Passage were opened, as divergent motion of the tectonic plates separating Antarctica from South America and Australia progressed to allow a continuous oceano-graphic passage. This allowed the Antarctic Circumpolar Current to develop, largely isolating Antarctica from midlatitude air and water masses. Ocean sediments document the transition that took place in Antarctica at this time, as ice displaced coniferous forests and something resembling the modern-day ice sheet took root on the continent. East Antarctica is believed to have been continuously ice-covered since about 15 Ma. The West Antarctic ice sheet may have developed more recently, during the past 10 million years (Myr). Modeling studies indicate that the extent of West Antarctic ice probably fluctuated during the past 5 Myr, partially collapsing and regrowing in response to cyclical variations in Earth's axial tilt (the same orbital forcing that drives Northern Hemisphere glacial cycles).

Once established, the Antarctic ice sheet grew to a thickness of several kilometers, further cooling its own climate, strengthening the Antarctic vortex, and promoting cold air outflows that help to cool the Southern ocean and drive increased Southern Hemisphere sea-ice extent. The associated albedo feedbacks contributed to large-scale cenozoic cooling. Expanded sea-ice production and colder surface ocean waters are necessary ingredients for the formation of Antarctic bottom water, which circulates through most of the world's deep ocean. The growth of the Antarctic ice sheet was therefore a major climate event in Earth's recent history.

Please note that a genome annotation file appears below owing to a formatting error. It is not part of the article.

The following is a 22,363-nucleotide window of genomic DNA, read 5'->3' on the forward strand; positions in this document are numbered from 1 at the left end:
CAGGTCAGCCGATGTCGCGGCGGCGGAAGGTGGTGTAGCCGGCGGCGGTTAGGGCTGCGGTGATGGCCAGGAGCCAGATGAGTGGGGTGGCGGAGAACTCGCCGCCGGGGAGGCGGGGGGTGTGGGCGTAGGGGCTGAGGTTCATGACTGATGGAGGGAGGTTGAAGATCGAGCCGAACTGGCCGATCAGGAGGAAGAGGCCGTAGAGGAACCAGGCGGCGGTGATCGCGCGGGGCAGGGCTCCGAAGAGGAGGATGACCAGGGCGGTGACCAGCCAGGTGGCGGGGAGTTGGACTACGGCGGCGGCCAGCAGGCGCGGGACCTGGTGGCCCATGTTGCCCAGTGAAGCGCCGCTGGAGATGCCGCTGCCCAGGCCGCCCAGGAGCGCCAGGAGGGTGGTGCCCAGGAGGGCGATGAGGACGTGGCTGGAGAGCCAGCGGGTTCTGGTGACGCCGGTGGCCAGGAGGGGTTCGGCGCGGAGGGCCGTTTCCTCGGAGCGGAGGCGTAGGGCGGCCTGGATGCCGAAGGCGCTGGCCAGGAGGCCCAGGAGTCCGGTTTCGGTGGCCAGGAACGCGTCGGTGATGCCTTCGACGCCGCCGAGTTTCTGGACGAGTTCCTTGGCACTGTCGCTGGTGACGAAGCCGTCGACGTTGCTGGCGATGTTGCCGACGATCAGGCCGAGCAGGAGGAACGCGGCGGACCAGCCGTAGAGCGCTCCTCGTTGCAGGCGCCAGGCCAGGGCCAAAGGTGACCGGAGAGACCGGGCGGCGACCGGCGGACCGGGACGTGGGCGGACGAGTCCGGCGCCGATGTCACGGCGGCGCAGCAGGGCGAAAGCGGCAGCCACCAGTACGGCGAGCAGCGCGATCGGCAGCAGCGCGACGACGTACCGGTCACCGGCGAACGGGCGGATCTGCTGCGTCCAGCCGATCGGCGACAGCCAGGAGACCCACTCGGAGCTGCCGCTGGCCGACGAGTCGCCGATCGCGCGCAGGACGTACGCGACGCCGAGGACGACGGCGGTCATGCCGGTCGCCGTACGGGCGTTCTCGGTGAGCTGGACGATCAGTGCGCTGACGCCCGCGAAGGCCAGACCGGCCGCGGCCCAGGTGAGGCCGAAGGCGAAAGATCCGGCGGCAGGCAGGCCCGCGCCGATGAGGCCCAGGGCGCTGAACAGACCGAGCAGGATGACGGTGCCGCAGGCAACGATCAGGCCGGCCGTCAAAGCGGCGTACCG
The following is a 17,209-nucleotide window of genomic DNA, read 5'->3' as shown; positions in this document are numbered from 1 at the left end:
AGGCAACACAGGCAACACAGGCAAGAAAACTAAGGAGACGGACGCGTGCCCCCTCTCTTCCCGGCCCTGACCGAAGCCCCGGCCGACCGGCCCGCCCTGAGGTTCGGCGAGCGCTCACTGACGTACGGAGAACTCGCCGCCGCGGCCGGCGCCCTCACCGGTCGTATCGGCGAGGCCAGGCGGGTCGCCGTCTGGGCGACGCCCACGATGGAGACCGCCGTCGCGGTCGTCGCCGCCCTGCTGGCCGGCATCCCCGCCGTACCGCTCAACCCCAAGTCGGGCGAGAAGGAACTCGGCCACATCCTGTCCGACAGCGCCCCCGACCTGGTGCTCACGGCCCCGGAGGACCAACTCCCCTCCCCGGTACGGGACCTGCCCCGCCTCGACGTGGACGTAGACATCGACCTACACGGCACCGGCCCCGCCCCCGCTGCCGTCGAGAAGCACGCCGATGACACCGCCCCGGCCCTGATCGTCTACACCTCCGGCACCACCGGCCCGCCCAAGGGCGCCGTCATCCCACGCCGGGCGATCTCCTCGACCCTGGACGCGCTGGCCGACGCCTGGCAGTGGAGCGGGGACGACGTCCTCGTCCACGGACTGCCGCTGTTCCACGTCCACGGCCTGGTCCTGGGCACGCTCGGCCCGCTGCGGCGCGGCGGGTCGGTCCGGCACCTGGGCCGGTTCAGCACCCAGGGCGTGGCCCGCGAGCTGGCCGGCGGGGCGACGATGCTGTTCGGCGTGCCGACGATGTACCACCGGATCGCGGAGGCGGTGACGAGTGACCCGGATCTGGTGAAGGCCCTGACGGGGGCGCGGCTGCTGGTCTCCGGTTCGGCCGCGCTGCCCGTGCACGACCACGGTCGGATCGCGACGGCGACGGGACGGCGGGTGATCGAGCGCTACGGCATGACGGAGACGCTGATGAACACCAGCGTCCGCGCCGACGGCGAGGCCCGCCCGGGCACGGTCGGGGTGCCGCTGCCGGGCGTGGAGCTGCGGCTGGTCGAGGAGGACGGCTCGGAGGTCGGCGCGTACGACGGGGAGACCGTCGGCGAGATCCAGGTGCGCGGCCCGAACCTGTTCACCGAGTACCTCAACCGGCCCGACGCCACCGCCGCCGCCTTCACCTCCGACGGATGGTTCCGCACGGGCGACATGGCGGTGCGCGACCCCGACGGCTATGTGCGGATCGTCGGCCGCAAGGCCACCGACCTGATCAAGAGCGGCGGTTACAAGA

As global cooling continued through the late Ceno-zoic, the Arctic also began to support seasonal snow and sea ice during the past several million years. Ice-rafted debris indicates that mountain glaciers and icefields in eastern Greenland must have flowed down to the coast at times during the past 10 Myr, and by 3 million years ago this ice cover had expanded to most of the island. The Greenland ice sheet has waxed and waned with the Quaternary glacial cycles of the past 2.5 Myr, but a central core of ice may have persisted throughout this time.

The closure of the Panama seaway and the development of the Isthmus of Panama isolated the North Atlantic basin between 4 and 5 Ma. It has been argued that this increased the moisture transport to high northern latitudes, promoting the development of the Greenland ice sheet and the Quaternary glacial cycles in the Northern Hemisphere. This undoubtedly had an impact on the North Atlantic gyre, and the North Atlantic deep-water formation that we know today may have had its onset at this time. It is unclear, however, whether this had a major role to play in Northern Hemisphere glaciations. The timing is too early, and substantial high-latitude warming accompanied the increased moisture, which generally has a stronger influence than precipitation on the viability of ice sheets. It is more likely that the cooling trend of the past 5 Myr allowed temperatures to transgress a threshold, beyond which it became cold enough to allow the Greenland ice sheet to expand and develop a permanent presence. Ice-climate feedbacks would have supported its survival once established. The flickering ice sheets in North America and Europe soon followed.